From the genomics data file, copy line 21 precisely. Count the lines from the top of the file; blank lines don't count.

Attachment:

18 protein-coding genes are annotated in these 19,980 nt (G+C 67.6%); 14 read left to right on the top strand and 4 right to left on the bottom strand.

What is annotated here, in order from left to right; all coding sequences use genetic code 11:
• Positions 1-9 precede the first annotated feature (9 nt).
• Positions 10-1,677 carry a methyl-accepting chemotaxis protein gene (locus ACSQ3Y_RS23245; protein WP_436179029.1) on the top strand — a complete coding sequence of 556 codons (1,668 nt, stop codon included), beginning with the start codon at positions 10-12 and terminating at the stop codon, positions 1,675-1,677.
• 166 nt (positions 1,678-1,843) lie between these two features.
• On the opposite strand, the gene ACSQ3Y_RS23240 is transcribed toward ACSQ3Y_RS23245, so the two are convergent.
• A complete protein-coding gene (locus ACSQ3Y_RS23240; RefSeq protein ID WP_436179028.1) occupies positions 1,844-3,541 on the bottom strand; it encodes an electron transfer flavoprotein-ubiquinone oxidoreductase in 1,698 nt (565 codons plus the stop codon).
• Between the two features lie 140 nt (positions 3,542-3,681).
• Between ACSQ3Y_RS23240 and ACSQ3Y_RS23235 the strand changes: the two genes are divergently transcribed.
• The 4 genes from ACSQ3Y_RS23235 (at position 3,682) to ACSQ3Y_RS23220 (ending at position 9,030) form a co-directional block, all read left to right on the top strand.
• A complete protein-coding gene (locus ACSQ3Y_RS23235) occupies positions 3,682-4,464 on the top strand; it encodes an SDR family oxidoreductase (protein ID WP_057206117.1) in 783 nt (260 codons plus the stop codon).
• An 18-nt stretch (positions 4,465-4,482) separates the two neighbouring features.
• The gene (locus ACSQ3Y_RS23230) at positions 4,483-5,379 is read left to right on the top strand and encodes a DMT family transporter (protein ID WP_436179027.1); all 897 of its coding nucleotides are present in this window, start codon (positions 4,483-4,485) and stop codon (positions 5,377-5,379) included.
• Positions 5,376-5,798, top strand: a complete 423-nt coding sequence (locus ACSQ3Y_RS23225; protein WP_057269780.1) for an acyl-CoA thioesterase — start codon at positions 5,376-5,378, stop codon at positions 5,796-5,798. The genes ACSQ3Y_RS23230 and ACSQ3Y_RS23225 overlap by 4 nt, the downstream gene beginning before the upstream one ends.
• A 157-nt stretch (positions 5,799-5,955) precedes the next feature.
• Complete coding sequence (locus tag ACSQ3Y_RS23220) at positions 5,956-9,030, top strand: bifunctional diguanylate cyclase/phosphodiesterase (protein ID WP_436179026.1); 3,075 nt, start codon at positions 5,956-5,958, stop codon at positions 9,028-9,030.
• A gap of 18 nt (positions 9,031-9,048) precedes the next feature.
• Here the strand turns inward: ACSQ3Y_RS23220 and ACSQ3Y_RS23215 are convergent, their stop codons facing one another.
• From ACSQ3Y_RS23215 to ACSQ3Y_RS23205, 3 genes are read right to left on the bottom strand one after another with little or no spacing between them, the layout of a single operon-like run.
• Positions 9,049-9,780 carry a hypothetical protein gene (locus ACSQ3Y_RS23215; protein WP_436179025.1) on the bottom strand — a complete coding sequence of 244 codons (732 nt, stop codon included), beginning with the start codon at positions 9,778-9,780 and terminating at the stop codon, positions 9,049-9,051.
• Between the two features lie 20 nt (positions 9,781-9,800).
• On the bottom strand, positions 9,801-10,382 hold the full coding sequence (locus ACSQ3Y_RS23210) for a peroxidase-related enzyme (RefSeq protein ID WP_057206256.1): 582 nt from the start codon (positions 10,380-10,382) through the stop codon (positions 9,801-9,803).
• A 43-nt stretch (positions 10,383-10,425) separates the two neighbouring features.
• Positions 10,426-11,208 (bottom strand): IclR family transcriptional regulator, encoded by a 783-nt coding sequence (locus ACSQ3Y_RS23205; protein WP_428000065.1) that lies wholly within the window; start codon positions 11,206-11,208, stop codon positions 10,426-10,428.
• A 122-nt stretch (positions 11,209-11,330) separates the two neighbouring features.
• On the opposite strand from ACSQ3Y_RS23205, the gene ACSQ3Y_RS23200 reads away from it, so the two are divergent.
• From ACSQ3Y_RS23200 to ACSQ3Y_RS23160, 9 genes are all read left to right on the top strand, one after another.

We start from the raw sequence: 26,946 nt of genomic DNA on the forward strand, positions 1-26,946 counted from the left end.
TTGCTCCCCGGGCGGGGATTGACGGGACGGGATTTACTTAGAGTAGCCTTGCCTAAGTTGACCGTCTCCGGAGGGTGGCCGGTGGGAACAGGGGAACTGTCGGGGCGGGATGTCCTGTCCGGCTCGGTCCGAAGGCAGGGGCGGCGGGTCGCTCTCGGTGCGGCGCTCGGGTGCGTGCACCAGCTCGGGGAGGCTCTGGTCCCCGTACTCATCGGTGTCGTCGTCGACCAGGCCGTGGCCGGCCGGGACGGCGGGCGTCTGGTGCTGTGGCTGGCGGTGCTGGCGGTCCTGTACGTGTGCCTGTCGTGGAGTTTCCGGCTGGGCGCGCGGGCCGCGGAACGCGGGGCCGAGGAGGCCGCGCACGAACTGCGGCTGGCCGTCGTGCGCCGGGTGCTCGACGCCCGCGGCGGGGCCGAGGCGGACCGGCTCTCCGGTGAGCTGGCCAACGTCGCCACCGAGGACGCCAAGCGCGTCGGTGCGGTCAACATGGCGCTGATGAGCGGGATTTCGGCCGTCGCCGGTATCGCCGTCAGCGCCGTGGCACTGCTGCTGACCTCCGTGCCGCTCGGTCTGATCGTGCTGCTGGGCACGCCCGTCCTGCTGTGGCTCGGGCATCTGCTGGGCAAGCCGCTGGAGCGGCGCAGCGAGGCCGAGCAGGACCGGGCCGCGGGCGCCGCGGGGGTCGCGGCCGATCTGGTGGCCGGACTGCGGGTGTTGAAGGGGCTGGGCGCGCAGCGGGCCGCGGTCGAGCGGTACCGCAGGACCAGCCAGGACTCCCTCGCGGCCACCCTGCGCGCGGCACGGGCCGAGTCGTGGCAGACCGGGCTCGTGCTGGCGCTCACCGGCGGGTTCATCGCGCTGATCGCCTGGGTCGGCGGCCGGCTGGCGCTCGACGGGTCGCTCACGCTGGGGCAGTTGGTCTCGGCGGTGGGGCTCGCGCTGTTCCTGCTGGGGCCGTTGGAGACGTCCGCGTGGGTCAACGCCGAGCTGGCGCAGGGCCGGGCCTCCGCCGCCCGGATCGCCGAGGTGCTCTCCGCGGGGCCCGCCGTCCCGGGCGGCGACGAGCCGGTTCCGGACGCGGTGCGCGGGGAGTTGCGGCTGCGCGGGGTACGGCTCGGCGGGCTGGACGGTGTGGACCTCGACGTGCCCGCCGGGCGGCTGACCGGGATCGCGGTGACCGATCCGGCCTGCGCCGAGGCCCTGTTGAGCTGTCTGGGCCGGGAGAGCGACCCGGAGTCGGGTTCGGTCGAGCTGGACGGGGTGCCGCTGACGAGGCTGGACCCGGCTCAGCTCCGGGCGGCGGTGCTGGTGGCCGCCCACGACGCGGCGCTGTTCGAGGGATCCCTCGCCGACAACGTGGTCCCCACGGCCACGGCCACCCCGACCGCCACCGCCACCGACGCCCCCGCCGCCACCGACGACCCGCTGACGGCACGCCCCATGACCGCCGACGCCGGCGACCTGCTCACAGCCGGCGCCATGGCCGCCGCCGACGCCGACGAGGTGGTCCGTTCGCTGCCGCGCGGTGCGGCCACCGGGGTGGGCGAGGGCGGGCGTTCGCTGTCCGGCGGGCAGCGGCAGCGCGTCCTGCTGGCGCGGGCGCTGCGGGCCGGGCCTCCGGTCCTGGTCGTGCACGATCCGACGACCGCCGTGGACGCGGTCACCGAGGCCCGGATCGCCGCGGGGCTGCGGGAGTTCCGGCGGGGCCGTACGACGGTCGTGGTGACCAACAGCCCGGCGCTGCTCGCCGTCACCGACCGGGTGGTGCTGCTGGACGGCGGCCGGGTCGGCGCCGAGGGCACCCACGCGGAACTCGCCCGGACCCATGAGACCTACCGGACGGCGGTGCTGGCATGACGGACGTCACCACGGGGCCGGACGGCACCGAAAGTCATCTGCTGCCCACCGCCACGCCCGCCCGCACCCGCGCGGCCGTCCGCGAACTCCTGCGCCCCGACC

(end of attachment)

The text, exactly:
• Between the two features lie 20 nt (positions 9,781-9,800).